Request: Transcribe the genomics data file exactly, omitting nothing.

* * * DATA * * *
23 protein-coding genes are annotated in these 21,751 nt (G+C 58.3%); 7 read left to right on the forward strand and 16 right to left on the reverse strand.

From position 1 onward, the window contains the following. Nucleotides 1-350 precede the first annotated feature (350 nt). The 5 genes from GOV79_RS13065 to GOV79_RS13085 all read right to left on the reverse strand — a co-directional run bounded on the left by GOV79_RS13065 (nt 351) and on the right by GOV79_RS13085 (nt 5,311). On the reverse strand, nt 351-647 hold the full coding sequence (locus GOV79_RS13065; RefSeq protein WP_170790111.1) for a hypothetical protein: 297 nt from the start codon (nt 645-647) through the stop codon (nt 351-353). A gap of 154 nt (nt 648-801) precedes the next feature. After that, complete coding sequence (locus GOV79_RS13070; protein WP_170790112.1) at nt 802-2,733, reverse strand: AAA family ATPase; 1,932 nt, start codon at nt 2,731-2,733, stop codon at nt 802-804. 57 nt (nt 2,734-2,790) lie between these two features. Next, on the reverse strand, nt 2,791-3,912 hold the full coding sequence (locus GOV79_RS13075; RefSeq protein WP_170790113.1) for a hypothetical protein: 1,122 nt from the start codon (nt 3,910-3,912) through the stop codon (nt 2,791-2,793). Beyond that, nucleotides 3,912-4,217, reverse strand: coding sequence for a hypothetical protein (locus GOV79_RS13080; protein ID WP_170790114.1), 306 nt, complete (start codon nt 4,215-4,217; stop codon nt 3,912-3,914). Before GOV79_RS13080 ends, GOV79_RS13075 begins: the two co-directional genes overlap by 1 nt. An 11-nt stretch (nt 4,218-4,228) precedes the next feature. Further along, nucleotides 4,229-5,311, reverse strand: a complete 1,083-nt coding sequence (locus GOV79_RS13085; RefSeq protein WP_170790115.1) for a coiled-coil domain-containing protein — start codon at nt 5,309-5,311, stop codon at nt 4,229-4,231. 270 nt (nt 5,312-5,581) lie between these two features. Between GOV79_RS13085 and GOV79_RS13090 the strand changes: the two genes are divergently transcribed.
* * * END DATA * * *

23 protein-coding genes are annotated in these 21,751 nt (G+C 58.3%); 7 read left to right on the forward strand and 16 right to left on the reverse strand.

From position 1 onward, the window contains the following. Nucleotides 1-350 precede the first annotated feature (350 nt). The 5 genes from GOV79_RS13065 to GOV79_RS13085 all read right to left on the reverse strand — a co-directional run bounded on the left by GOV79_RS13065 (nt 351) and on the right by GOV79_RS13085 (nt 5,311). On the reverse strand, nt 351-647 hold the full coding sequence (locus GOV79_RS13065; RefSeq protein WP_170790111.1) for a hypothetical protein: 297 nt from the start codon (nt 645-647) through the stop codon (nt 351-353). A gap of 154 nt (nt 648-801) precedes the next feature. After that, complete coding sequence (locus GOV79_RS13070; protein WP_170790112.1) at nt 802-2,733, reverse strand: AAA family ATPase; 1,932 nt, start codon at nt 2,731-2,733, stop codon at nt 802-804. 57 nt (nt 2,734-2,790) lie between these two features. Next, on the reverse strand, nt 2,791-3,912 hold the full coding sequence (locus GOV79_RS13075; RefSeq protein WP_170790113.1) for a hypothetical protein: 1,122 nt from the start codon (nt 3,910-3,912) through the stop codon (nt 2,791-2,793). Beyond that, nucleotides 3,912-4,217, reverse strand: coding sequence for a hypothetical protein (locus GOV79_RS13080; protein ID WP_170790114.1), 306 nt, complete (start codon nt 4,215-4,217; stop codon nt 3,912-3,914). Before GOV79_RS13080 ends, GOV79_RS13075 begins: the two co-directional genes overlap by 1 nt. An 11-nt stretch (nt 4,218-4,228) precedes the next feature. Further along, nucleotides 4,229-5,311, reverse strand: a complete 1,083-nt coding sequence (locus GOV79_RS13085; RefSeq protein WP_170790115.1) for a coiled-coil domain-containing protein — start codon at nt 5,309-5,311, stop codon at nt 4,229-4,231. 270 nt (nt 5,312-5,581) lie between these two features. Between GOV79_RS13085 and GOV79_RS13090 the strand changes: the two genes are divergently transcribed.